Investigation of the mechanisms of photoreceptor degeneration

The Macular Research Group (MRG) at the Save Sight Institute has set itself the goal of developing new treatments for macular diseases through first-class, patient-oriented research. A recent MRG study focused on the mechanisms of photoreceptor degeneration that occurs in many blind conditions such as age-related macular degeneration (AMD).

This study examined the relationship between Müllerian glia (a type of retinal cell) and photoreceptor degeneration. The retina is one of the most metabolically active tissues in the body. Photoreceptors are cells in the retina that respond to light. These cells lose 10% of their outer segment every day and need energy and metabolic products to constantly renew themselves. A disturbance of the external metabolism of the retina can lead to degeneration of the photoreceptors and consequently to blind eye diseases.

Muller glia can be important in supporting photoreceptors.

The close anatomical relationship between Mueller glia and the photoreceptors suggests that Mueller glia can provide important metabolites to support the photoreceptors. A better understanding of how Mueller glia metabolically supports the photoreceptors could provide new insights into the mechanisms of photoreceptor degeneration.

To test this idea, the team generated a transgenic mouse model. Transgenic models are created by deliberately inserting a foreign gene into the animal’s genome. This model was developed to specifically target individual components of the metabolic process in the Müllerian glia and to study the effects on the health of the photoreceptors. When they found out that Muller glia can use glucose to produce serine to support photoreceptors, they also investigated the effect of serine supplements on photoreceptor degeneration.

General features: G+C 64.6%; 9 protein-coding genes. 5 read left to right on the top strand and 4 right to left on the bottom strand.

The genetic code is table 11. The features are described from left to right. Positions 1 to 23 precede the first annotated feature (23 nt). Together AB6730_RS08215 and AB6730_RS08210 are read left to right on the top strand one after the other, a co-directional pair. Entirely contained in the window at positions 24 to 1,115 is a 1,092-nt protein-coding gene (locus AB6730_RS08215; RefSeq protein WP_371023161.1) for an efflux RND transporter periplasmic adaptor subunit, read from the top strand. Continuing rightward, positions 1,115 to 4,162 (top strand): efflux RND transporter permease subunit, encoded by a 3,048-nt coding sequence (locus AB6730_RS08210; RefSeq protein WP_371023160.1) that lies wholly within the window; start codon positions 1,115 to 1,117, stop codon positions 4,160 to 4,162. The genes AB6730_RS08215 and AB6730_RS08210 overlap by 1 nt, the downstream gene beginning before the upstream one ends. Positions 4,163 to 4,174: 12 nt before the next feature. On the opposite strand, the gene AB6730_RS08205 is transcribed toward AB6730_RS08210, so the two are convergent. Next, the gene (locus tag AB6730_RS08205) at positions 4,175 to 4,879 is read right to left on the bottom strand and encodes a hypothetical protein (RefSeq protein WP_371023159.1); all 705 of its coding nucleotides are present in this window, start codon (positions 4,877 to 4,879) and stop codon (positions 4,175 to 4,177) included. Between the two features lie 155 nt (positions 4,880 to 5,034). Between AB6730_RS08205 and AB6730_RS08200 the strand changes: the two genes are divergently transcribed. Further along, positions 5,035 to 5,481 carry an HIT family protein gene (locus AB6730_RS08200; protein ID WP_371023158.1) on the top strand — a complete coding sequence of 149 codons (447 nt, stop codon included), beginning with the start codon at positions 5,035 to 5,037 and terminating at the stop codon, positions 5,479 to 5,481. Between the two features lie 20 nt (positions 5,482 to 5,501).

The study used selective gene targeting of transgenic mice, immunofluorescence staining of retinal sections, free-floating staining of the entire retina, Western blot analysis of protein expression in the retina, primary cell cultures, color fundus photography, electroretinography (ERG) and gas chromatography-mass spectrometry and liquid chromatography-mass spectrometry for the analysis of retinal metabolites.

The team first looked at which metabolic genes are expressed by Mueller glia and found that they express insulin receptor (IR), hexokinase 2 (HK2), and phosphoglycerate dehydrogenase (PHGDH). Each of these proteins play a key role in regulating glucose homeostasis. Glucose homeostasis is critical to human health because of the central importance of glucose as an energy source. Regulating blood sugar levels is critical to eye health, as high blood sugar can lead to problems such as blurred vision, cataracts, glaucoma, and retinopathy.

They then created transgenic animals in which these proteins could be selectively targeted, and found that the selective breakdown of IR, HK2 or PHGDH led to photoreceptor degeneration and reduced photoreceptor function. They also found that serine supplementation prevented photoreceptor degeneration and improved retinal function in animals with PHGDH deficiency. They believe that the mechanism of this rescue is through the regulation of serine transport.

Taken together, these results suggest that Muller glia uses glucose to produce serine to support photoreceptors. Further research is still important to elucidate the complex relationship between Muller glia and photoreceptors.

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